Basic liability insurance covers the injuries you cause to others in car accidents. But what about your injuries? You'll need to buy extra coverage to cover those. There are two main kinds of coverage that offer payments for a driver's medical bills after an auto accident: medical payments coverage and personal injury protection (PIP). Here's how these two types of coverage work.
Medical payments coverage
Medical payments coverage is an optional type of insurance that pays for necessary medical bills for you and your passengers after an accident, according to the National Association of Insurance Commissioners. It will cover you even if you're the one who caused the accident. The amount of the payout depends on how much coverage you buy; generally, only treatment received within three years of the accident is eligible, according to Progressive. In addition to paying medical bills, medical payments coverage will pay for funeral expenses if you or your passengers die.
Medical payments coverage can end up overlapping with a person's general health insurance coverage. But for those without comprehensive employer health insurance, medical payments coverage can be a safeguard against the expensive injuries that result from auto accidents.
Personal injury protection (PIP)
PIP pays for medical bills, funeral costs and lost wages after an accident. In states with no-fault insurance systems, it is a required type of coverage. No-fault states require that accident victims collect from their own insurance companies instead of suing the at-fault driver's insurance company. PIP, which pays out no matter who is at fault, allows them to do that.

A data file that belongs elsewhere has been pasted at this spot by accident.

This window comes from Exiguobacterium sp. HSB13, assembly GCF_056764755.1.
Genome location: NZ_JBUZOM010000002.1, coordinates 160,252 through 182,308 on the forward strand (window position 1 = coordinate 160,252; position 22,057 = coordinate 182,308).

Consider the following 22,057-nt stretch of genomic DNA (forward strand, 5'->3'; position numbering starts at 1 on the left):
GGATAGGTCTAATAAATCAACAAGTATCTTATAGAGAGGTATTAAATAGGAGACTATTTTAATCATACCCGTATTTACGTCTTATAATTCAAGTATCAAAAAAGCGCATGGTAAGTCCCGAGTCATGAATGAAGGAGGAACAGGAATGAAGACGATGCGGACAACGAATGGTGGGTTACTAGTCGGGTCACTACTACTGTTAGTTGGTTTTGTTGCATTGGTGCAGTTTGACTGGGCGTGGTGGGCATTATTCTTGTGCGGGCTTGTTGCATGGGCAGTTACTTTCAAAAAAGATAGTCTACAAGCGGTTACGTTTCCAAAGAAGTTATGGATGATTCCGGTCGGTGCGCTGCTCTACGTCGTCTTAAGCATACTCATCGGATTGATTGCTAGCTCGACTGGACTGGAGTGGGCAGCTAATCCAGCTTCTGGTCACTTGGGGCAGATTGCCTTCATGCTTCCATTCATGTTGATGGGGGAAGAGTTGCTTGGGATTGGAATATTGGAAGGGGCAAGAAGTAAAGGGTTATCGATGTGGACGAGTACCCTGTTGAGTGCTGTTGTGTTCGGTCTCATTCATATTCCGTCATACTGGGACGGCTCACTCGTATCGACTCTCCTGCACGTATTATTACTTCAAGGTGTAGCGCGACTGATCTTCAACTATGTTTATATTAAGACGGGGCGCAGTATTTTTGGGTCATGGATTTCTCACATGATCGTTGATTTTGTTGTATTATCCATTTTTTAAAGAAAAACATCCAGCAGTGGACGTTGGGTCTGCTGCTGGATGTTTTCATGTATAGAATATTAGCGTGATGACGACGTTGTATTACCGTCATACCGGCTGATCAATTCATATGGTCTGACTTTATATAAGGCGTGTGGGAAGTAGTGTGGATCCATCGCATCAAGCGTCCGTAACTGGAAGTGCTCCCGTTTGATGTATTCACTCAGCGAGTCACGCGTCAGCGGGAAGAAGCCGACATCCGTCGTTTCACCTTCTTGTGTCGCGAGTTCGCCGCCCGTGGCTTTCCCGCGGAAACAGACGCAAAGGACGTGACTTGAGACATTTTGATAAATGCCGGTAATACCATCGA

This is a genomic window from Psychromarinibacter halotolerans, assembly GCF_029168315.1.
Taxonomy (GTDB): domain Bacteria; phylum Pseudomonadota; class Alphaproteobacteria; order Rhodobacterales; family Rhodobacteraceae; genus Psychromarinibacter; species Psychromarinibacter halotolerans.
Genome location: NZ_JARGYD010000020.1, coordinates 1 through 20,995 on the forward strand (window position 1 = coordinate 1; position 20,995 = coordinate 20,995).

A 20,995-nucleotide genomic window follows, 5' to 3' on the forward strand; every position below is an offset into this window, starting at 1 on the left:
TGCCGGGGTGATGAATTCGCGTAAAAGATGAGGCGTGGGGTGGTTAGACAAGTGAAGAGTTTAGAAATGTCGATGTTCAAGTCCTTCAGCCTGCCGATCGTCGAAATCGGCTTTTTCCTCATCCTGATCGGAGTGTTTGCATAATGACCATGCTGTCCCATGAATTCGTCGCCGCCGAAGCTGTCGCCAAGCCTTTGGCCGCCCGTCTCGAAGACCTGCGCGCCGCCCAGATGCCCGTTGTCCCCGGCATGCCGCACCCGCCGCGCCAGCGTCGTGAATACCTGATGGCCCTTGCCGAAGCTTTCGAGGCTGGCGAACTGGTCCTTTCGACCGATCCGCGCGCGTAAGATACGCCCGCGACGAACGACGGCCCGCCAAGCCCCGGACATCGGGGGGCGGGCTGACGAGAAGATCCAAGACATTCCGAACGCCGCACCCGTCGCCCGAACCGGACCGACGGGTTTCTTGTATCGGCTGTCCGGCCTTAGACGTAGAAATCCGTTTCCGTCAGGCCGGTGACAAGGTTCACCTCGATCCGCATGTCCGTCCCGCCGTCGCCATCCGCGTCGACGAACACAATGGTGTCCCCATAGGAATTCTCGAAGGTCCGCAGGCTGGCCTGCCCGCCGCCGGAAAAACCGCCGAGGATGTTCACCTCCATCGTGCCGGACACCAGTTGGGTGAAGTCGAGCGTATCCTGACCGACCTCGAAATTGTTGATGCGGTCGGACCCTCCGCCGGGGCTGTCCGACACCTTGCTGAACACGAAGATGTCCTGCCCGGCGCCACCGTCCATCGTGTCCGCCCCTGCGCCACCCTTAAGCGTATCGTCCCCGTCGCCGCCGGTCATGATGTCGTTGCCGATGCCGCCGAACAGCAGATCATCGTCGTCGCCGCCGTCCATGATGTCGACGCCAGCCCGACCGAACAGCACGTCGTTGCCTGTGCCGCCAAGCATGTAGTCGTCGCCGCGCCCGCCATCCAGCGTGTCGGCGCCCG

Some states that don't have no-fault systems still require PIP. Texas, for example, requires drivers to buy it unless they sign a waiver specifically rejecting it, according to the Texas Department of Insurance.
Similar but different
If you live in a state that offers both medical payments coverage and PIP (and where both are optional), it's important to know the differences.
For one thing, PIP covers lost wages, while medical payments coverage does not, according to the NAIC. In other words, PIP will help make up for the wages you missed while recovering and unable to work. Medical payments coverage, meanwhile, pays only for your medical bills.
Another key difference has to do with something called "subrogation." If you have PIP and you get a settlement from the other driver's insurance company, you can keep all of the money, according to the website of Robert C. Slim, a personal injury attorney in Dallas. For example, say you get $2,000 from your PIP coverage to pay your medical bills and then sue the other driver's insurer and get a settlement $5,000. That settlement is yours to keep.
In some states, though, things can get more complicated when it comes to medical payments coverage, as it is subject to subrogation (a legal term for reimbursement). For example, say your insurer pays your medical payments claim and you then get a settlement from the other driver's insurer. Depending on your state, your insurer might be entitled to part of that settlement as reimbursement for the medical payments claim.